Hernandez, Monge Relish Derby Ride With One-Eyed Finnick the Fierce

The Life
Trainer Rey Hernandez riding 2020 Kentucky Derby Presented by Woodford Reserve entrant Finnick the Fierce. Hernandez, a Guatemala native, is a former jockey who will saddle his first Derby starter Sept. 5. (Eclipse Sportswire)

Arnaldo Monge often refers to destiny, and perhaps that best explains how he joined Rey Hernandez as unlikely Kentucky Derby Presented by Woodford Reserve owners with improbable one-eyed starter Finnick the Fierce.

Monge (Hagyard photo)

Monge left Trujillo Alto, Puerto Rico for the United States at age 20 to pursue his dream of becoming a veterinarian. It took three attempts for him to be accepted into the University of Florida’s veterinary school. He went on to graduate at the top of his class and has been with Hagyard Equine Medical Institute for the last 25 years.

Hernandez left Guatemala for the U.S. at 17 to pursue a career in the horse racing industry. He worked as an exercise rider at WinStar Farm, spent time as a jockey, and now has built a promising training operation. The star of his stable is a Derby longshot both men so fervently believe in that Monge took a loan to pay the $50,000 entry fee.

Both men express appreciation for how far they have come as co-owners of Finnick the Fierce, a $3,000 purchase who was acquired so inexpensively because he was born with a cataract on his right eye that ultimately led to that eye being surgically removed.

“What Rey and I accomplished here as two immigrants,” Monge said, “I don’t think in any other country we could have done that.”

Not that anything came easily.

Monge, 59, recalled working as a night watchman to earn extra money before he turned around and cared for horses in the barn he had patrolled. He drove a borrowed, beat-up Chevrolet with such a poor exhaust system that he was forced to occasionally stick his head out the window to escape the fumes.

Finnick the Fierce (Coady Photography)

Hernandez, 40, will never forget the trepidation he felt when he left family and friends behind in Guatemala.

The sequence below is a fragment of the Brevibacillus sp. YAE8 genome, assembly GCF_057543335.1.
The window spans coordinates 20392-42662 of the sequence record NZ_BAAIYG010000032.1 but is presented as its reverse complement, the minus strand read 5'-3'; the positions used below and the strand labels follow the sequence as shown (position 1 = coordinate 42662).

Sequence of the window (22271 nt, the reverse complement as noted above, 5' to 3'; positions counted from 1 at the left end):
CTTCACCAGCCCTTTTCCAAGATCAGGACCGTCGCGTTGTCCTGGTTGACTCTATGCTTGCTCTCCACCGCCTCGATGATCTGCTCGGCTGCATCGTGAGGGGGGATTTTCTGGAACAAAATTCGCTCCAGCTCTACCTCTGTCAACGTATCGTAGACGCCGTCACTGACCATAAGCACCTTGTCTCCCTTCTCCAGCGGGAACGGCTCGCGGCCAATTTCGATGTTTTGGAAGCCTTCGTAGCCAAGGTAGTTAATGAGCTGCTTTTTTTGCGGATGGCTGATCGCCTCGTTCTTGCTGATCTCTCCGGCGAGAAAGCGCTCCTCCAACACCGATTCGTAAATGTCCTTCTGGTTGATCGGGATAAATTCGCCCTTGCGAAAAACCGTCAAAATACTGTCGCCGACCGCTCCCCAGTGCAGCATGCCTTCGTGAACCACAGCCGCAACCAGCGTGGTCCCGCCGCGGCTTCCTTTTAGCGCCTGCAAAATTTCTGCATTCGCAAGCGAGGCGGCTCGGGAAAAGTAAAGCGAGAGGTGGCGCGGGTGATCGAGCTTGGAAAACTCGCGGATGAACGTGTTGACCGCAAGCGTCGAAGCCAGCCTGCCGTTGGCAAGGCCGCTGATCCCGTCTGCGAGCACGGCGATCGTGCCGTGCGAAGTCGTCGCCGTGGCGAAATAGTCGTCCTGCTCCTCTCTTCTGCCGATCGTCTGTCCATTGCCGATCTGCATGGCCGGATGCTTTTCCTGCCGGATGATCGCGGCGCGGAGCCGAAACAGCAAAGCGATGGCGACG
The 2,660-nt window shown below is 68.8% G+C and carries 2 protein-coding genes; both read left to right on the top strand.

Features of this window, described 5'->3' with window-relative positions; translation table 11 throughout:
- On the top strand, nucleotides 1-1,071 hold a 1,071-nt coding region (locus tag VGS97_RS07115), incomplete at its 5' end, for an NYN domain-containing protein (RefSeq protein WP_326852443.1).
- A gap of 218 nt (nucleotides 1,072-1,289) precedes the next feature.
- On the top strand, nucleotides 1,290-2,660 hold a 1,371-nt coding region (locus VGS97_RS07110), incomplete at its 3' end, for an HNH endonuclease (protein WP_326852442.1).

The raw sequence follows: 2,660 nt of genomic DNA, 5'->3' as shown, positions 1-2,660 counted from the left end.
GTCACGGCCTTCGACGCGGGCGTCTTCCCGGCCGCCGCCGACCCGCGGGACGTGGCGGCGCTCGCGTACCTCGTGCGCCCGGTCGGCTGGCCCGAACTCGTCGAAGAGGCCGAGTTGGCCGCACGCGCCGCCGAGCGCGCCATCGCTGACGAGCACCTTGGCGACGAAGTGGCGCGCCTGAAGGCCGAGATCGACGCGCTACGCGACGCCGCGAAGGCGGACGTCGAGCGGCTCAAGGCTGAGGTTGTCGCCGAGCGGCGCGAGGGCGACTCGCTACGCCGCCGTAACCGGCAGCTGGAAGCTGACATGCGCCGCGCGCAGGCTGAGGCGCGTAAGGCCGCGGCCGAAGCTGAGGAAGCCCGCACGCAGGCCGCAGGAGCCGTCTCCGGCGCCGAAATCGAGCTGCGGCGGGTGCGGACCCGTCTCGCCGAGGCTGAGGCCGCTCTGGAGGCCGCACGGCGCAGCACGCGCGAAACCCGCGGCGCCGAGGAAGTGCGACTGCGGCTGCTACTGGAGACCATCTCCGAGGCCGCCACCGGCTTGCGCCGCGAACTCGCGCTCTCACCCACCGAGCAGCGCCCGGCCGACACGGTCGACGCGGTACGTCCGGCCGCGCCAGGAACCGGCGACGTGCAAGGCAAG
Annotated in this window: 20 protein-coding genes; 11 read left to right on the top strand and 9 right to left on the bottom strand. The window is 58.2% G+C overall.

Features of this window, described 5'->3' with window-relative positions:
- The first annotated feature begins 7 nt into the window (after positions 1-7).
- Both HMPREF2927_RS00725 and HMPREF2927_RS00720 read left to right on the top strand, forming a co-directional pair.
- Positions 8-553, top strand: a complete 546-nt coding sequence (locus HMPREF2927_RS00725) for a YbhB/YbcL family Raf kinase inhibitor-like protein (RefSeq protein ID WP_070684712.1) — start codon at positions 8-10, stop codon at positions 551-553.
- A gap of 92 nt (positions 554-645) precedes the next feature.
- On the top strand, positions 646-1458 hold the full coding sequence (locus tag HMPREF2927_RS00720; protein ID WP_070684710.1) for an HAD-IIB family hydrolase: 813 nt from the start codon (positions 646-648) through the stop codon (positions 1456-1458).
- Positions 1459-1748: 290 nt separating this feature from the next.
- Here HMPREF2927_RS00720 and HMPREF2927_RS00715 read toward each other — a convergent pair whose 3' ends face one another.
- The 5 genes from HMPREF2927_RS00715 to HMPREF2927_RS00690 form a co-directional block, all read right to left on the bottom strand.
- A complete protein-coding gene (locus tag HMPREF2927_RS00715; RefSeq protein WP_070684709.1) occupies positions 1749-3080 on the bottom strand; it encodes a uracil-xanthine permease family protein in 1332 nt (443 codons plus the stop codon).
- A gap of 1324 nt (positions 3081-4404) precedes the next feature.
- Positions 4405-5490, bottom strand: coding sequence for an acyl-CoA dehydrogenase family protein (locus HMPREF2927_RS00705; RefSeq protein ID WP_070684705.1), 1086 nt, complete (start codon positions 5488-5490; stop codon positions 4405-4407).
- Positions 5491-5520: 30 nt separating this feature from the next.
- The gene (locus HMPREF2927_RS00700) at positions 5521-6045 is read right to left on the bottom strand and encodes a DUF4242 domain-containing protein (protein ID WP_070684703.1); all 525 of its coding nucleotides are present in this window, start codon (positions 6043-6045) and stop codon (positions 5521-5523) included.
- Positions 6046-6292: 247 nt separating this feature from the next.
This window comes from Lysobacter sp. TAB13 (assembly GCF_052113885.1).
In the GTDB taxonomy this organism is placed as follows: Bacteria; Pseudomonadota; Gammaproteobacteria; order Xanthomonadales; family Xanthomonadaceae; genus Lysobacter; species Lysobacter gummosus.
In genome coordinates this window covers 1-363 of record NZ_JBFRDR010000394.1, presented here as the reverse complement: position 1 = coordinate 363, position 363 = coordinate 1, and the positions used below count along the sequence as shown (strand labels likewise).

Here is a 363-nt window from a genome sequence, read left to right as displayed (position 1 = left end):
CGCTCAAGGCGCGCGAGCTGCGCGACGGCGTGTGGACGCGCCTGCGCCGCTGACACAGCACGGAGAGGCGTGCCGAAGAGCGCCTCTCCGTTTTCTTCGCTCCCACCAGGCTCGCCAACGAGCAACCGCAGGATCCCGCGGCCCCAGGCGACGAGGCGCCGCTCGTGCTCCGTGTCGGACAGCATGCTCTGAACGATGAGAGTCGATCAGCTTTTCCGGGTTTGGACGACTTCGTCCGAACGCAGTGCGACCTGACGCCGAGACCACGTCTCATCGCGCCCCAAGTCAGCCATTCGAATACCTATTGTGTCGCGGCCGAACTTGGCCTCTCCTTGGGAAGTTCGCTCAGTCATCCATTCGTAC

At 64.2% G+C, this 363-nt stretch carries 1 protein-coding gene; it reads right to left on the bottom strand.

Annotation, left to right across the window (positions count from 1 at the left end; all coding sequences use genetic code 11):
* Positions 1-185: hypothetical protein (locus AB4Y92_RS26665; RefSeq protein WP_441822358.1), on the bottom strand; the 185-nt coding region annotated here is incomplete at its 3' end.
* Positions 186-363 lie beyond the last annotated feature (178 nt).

“It was tough. I came over at a really young age, and you don’t know what to expect. You don’t know the language,” he said. “It’s really tough to make it, but anything can be possible if you work hard. Everything can be possible.”

Both were driven by the belief that their hard work and perseverance would be rewarded, that they truly had arrived in a land filled with opportunity.

“I don’t know why people complain about this country because no door was closed to me here,” Monge said. “I truly believe this country does not care what color you are. As long as you have good character and will work hard, this country will open its doors to anybody.

“You can tell when I open my mouth that I am not from this country. Nobody cared where I came from. My practice always grew. Nobody ever said, ‘You can’t come here. You’re Hispanic.’ Never, never, never.”

Both men have done everything they can to convey the importance of work ethic to their families. Monge and his wife, Thena, have four children – Aileen, Mariela, Thomas, and Christina. Hernandez and his wife, Minerva, have three children – Harley, Katie, and Rey, Jr.

The two men have grown so close that their interaction far surpasses any business relationship. “We do things more like family than owner and trainer,” Hernandez said.

Hernandez aboard Finnick the Fierce. (Coady Photography)

Monge was drawn to Finnick the Fierce when he examined him hours after his birth. He was able to see beyond the cataract. “He had really good bone and his musculature, he had muscles on top of muscles,” he said. “He was a strong foal.”

When it was clear the cataract would make it impossible for him to bring any kind of return at auction, Monge was able to purchase the son of Dialed In for $3,000. He added considerable value to the package by agreeing to house the mare, Southern Classic, for a year at his Keene Reverie Farm in Nicholasville, Ky., while providing for her care. Hernandez was equally impressed by Finnick and agreed to partner with Monge.

They have been perfect owners for Finnick, a gelding that required great patience. Although he rallied to win his debut at Indiana Grand last June, he sometimes ran with his head cocked in his early races as he strained to see competition to his outside. With lots of loving care, with Thena and other handlers typically working on his blind side to put him at ease there, he made steady progress in acclimating to his new reality.

Finnick holds the distinction of being the only Derby starter to defeat massive favorite Tiz the Law. That occurred when he finished second to Silver Prospector while Tiz the Law could do no better than third in the Grade 2 Kentucky Jockey Club Stakes on a sloppy Churchill Downs track last Nov. 30.

Finnick owns one victory in six starts this season, that coming via disqualification in an allowance/optional claiming race at Oaklawn Park in April. He went on to be a rallying third in the May 2 Arkansas Derby behind Nadal and fellow Derby starter King Guillermo in his greatest claim to fame.

Finnick comes off a disappointing seventh-place finish in the Toyota Blue Grass Stakes at Keeneland. He and jockey Martin Garcia drew the unenviable rail position for the Derby, contributing to his early 50-1 odds.

The connections are undaunted.

“I do have a chance. It’s a horse race and it’s the Kentucky Derby and not always the best horse wins. I think I have as much chance as everybody else does,” said Hernandez, voicing the same belief that got him and Monge this far.

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